Creation of the targeted tests will combine Sigma-Aldrich technologies with the BioReliance business it bought for $350m (€260m) earlier this year. Sigma-Aldrich is particularly interested in improving toxicology services at BioReliance through application of its zinc finger nuclease (ZFN) technology.
“We may do a little more there because I think we have some good opportunities to use targeted cell lines, and targeted animal models, to create a real differentiated service offering vis-à-vis other suppliers”, Rakesh Sachdev, CEO of Sigma-Aldrich, said at a review of its outlook and plans for 2012.
Sachdev wants targeted tests to further separate BioReliance from the “plain vanilla game” and build on its strength in gene toxicology and transgenic studies for oncogenicity. Use of ZFN technology is part of this strategy.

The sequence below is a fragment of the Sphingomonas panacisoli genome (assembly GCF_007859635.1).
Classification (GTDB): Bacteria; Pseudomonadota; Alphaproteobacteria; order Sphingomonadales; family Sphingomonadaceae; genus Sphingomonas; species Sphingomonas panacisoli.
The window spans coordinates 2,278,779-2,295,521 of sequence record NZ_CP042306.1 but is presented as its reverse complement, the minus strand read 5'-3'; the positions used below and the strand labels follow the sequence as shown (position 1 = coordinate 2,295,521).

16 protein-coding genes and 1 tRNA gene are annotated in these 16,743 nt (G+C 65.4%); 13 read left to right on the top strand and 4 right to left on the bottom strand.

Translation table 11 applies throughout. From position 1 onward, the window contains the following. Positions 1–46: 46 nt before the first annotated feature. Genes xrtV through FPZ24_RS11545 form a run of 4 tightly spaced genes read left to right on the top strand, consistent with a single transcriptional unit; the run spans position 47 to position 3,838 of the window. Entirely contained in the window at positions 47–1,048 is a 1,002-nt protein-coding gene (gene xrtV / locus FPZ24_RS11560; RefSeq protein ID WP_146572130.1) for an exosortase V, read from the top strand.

“This technology is really about editing the genome of a living cell or animal. I know it sounds Frankenstein, but you can…make new models in cells and animals, in this case, for better efficacy and safety profiles”, David Smoller, chief scientific officer at Sigma-Aldrich, said.
Expanding the portfolio of services through use of Sigma-Aldrich technology is one of three ways the new owners plan to grow BioReliance. Cross-selling and geographic expansions, particularly in Asia and Latin America, are the other strategies.
Sigma-Aldrich has pushed into emerging markets in recent years and plans to use this experience and infrastructure to grow BioReliance. Latin America and Asia-Pacific now account for one-quarter of sales at Sigma-Aldrich.